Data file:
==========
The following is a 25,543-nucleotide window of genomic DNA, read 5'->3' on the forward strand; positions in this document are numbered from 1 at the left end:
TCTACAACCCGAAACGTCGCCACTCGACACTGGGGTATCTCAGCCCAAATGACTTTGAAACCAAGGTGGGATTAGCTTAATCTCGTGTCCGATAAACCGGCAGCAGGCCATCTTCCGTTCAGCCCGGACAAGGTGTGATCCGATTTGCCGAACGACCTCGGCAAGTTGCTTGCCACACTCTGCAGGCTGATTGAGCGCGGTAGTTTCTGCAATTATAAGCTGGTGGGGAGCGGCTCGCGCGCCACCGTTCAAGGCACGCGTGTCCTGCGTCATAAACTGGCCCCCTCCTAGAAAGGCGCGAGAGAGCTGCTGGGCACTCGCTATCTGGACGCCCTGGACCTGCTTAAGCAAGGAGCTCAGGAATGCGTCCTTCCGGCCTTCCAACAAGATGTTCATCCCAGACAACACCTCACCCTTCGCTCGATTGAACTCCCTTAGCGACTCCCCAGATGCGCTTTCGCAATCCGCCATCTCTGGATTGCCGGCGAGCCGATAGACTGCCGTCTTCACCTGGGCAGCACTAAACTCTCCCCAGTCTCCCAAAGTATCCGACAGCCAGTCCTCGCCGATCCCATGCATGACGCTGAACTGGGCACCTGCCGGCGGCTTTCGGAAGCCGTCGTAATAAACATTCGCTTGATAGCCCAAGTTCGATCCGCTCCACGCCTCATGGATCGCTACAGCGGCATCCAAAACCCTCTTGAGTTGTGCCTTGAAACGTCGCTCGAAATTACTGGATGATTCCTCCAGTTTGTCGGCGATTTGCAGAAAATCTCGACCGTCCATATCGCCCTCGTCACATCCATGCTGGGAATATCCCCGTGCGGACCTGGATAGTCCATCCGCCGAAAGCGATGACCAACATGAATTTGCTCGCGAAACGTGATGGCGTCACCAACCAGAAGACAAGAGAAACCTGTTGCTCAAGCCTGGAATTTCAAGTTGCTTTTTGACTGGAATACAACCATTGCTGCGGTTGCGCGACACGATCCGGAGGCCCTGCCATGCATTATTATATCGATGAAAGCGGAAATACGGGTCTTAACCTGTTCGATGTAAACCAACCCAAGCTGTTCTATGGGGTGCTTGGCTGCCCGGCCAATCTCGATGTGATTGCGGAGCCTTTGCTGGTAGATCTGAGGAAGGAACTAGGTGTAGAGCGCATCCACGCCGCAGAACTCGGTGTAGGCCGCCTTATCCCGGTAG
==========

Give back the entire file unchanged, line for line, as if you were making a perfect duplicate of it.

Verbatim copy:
The following is a 25,543-nucleotide window of genomic DNA, read 5'->3' on the forward strand; positions in this document are numbered from 1 at the left end:
TCTACAACCCGAAACGTCGCCACTCGACACTGGGGTATCTCAGCCCAAATGACTTTGAAACCAAGGTGGGATTAGCTTAATCTCGTGTCCGATAAACCGGCAGCAGGCCATCTTCCGTTCAGCCCGGACAAGGTGTGATCCGATTTGCCGAACGACCTCGGCAAGTTGCTTGCCACACTCTGCAGGCTGATTGAGCGCGGTAGTTTCTGCAATTATAAGCTGGTGGGGAGCGGCTCGCGCGCCACCGTTCAAGGCACGCGTGTCCTGCGTCATAAACTGGCCCCCTCCTAGAAAGGCGCGAGAGAGCTGCTGGGCACTCGCTATCTGGACGCCCTGGACCTGCTTAAGCAAGGAGCTCAGGAATGCGTCCTTCCGGCCTTCCAACAAGATGTTCATCCCAGACAACACCTCACCCTTCGCTCGATTGAACTCCCTTAGCGACTCCCCAGATGCGCTTTCGCAATCCGCCATCTCTGGATTGCCGGCGAGCCGATAGACTGCCGTCTTCACCTGGGCAGCACTAAACTCTCCCCAGTCTCCCAAAGTATCCGACAGCCAGTCCTCGCCGATCCCATGCATGACGCTGAACTGGGCACCTGCCGGCGGCTTTCGGAAGCCGTCGTAATAAACATTCGCTTGATAGCCCAAGTTCGATCCGCTCCACGCCTCATGGATCGCTACAGCGGCATCCAAAACCCTCTTGAGTTGTGCCTTGAAACGTCGCTCGAAATTACTGGATGATTCCTCCAGTTTGTCGGCGATTTGCAGAAAATCTCGACCGTCCATATCGCCCTCGTCACATCCATGCTGGGAATATCCCCGTGCGGACCTGGATAGTCCATCCGCCGAAAGCGATGACCAACATGAATTTGCTCGCGAAACGTGATGGCGTCACCAACCAGAAGACAAGAGAAACCTGTTGCTCAAGCCTGGAATTTCAAGTTGCTTTTTGACTGGAATACAACCATTGCTGCGGTTGCGCGACACGATCCGGAGGCCCTGCCATGCATTATTATATCGATGAAAGCGGAAATACGGGTCTTAACCTGTTCGATGTAAACCAACCCAAGCTGTTCTATGGGGTGCTTGGCTGCCCGGCCAATCTCGATGTGATTGCGGAGCCTTTGCTGGTAGATCTGAGGAAGGAACTAGGTGTAGAGCGCATCCACGCCGCAGAACTCGGTGTAGGCCGCCTTATCCCGGTAG